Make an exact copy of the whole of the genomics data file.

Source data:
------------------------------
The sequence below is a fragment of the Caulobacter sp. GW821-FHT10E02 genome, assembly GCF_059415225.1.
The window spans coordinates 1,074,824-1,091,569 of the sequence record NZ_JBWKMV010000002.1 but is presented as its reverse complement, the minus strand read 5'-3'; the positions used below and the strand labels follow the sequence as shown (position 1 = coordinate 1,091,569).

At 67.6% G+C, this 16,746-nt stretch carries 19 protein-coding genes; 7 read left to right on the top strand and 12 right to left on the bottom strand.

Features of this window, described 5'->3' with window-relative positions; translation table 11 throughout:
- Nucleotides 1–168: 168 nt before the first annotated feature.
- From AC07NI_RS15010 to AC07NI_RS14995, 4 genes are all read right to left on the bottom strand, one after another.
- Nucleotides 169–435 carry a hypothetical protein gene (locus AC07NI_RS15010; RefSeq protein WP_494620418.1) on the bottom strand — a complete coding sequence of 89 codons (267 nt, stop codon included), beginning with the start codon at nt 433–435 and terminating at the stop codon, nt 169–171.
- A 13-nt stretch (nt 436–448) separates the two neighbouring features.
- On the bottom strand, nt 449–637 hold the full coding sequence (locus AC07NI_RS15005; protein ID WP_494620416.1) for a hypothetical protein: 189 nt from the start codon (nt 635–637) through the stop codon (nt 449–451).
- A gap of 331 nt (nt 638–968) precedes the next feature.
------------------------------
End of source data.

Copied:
The sequence below is a fragment of the Caulobacter sp. GW821-FHT10E02 genome, assembly GCF_059415225.1.
The window spans coordinates 1,074,824-1,091,569 of the sequence record NZ_JBWKMV010000002.1 but is presented as its reverse complement, the minus strand read 5'-3'; the positions used below and the strand labels follow the sequence as shown (position 1 = coordinate 1,091,569).

At 67.6% G+C, this 16,746-nt stretch carries 19 protein-coding genes; 7 read left to right on the top strand and 12 right to left on the bottom strand.

Features of this window, described 5'->3' with window-relative positions; translation table 11 throughout:
- Nucleotides 1–168: 168 nt before the first annotated feature.
- From AC07NI_RS15010 to AC07NI_RS14995, 4 genes are all read right to left on the bottom strand, one after another.
- Nucleotides 169–435 carry a hypothetical protein gene (locus AC07NI_RS15010; RefSeq protein WP_494620418.1) on the bottom strand — a complete coding sequence of 89 codons (267 nt, stop codon included), beginning with the start codon at nt 433–435 and terminating at the stop codon, nt 169–171.
- A 13-nt stretch (nt 436–448) separates the two neighbouring features.
- On the bottom strand, nt 449–637 hold the full coding sequence (locus AC07NI_RS15005; protein ID WP_494620416.1) for a hypothetical protein: 189 nt from the start codon (nt 635–637) through the stop codon (nt 449–451).
- A gap of 331 nt (nt 638–968) precedes the next feature.